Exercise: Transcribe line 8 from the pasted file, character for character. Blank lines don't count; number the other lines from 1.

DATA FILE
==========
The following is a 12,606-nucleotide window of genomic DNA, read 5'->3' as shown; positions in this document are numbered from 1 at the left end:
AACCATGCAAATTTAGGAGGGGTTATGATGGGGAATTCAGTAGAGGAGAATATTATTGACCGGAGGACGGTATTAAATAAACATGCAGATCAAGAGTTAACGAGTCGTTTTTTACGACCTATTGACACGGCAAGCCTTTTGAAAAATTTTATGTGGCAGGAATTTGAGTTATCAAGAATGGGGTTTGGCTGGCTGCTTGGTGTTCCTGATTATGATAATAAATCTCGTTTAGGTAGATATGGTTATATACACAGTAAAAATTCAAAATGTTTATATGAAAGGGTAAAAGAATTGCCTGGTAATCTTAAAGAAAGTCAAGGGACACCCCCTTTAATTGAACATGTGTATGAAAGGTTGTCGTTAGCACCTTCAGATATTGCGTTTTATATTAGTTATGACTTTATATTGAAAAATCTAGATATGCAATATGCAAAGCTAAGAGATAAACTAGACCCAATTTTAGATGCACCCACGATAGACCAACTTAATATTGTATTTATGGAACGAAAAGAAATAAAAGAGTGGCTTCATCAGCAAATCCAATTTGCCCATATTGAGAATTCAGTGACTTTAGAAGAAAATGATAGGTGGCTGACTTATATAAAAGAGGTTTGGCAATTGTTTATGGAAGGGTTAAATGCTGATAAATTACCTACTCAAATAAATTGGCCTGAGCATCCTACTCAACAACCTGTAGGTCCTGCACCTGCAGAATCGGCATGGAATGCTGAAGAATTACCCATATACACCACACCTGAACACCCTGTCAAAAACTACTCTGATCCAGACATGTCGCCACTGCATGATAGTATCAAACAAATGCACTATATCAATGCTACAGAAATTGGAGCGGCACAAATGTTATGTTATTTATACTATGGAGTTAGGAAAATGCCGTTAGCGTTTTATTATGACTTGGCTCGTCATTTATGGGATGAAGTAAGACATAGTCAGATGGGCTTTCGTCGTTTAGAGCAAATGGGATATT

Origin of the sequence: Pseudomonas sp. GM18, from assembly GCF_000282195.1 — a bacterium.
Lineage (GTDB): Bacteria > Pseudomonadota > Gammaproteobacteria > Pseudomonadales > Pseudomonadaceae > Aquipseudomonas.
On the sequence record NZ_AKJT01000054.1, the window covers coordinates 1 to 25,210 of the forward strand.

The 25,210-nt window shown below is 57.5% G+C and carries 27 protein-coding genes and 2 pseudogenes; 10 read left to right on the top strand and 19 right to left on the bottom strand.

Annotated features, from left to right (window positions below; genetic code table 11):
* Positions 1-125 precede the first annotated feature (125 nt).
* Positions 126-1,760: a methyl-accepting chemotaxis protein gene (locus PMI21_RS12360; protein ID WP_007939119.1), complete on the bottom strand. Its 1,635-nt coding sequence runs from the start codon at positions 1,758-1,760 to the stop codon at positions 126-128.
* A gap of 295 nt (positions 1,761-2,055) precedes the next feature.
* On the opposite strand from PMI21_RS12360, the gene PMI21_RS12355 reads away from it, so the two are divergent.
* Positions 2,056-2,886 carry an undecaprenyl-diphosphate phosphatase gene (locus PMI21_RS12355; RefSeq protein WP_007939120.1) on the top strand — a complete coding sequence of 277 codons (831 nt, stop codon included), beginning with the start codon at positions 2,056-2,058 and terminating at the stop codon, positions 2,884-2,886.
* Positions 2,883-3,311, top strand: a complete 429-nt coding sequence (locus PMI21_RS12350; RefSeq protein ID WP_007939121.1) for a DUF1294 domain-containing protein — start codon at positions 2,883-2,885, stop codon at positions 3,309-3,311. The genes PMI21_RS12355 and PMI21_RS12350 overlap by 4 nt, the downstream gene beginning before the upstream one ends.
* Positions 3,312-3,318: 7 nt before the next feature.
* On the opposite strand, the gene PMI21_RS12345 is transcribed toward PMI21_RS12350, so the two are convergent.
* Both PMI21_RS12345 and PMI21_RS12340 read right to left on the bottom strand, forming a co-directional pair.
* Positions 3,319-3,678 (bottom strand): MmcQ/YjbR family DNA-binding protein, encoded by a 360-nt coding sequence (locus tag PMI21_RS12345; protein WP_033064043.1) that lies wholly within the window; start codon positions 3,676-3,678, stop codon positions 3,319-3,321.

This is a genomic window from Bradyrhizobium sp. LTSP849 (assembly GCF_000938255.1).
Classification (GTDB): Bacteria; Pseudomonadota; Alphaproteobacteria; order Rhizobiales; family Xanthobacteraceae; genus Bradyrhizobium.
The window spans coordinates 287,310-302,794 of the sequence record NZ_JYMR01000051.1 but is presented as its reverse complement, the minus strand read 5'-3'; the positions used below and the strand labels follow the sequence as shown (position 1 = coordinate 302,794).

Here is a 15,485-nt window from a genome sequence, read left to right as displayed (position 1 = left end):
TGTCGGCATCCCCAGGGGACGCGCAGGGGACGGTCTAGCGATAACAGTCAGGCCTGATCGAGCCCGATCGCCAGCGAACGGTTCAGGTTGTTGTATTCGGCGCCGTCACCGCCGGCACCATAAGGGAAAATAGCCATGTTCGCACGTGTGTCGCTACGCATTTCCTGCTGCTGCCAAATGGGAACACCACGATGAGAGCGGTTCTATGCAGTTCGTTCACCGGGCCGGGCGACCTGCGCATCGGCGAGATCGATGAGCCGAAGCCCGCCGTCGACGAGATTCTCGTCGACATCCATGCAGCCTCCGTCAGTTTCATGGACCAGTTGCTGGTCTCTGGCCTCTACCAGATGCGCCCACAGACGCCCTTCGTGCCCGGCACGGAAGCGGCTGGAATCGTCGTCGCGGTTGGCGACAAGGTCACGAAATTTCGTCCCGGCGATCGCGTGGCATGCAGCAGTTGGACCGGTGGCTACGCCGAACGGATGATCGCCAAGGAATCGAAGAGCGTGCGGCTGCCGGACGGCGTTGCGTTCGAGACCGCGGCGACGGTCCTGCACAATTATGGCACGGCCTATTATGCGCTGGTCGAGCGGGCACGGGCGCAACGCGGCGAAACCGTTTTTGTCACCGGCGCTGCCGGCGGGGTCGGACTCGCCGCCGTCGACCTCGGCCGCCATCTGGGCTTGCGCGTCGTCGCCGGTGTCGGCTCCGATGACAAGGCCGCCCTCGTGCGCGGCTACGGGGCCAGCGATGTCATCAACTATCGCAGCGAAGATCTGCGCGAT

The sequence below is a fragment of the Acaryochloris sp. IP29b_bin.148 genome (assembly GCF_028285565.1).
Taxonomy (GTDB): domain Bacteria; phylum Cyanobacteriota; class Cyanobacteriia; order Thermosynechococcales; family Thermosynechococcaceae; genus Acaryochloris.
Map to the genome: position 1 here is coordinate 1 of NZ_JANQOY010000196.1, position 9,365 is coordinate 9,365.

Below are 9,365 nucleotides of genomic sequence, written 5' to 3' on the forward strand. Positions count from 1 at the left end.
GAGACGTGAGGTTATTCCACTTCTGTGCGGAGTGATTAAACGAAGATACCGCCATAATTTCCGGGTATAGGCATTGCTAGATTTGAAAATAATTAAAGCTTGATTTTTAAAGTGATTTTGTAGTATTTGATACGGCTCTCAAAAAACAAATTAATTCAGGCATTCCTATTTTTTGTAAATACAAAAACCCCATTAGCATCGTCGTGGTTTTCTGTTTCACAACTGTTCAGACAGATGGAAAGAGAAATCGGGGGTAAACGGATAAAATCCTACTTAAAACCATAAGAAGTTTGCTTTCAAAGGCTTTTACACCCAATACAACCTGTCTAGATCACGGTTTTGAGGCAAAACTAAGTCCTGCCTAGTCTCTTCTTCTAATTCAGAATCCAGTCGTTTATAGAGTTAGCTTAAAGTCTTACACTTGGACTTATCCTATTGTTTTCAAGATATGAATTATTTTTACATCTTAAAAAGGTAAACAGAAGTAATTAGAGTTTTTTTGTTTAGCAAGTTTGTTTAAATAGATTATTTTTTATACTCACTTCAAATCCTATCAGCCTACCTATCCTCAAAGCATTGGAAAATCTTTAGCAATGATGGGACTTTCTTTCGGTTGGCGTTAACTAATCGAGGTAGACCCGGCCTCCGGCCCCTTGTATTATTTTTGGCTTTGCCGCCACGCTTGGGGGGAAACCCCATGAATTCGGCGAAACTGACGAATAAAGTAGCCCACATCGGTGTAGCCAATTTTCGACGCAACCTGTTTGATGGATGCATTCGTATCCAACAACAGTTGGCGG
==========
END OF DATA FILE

* Positions 1-125 precede the first annotated feature (125 nt).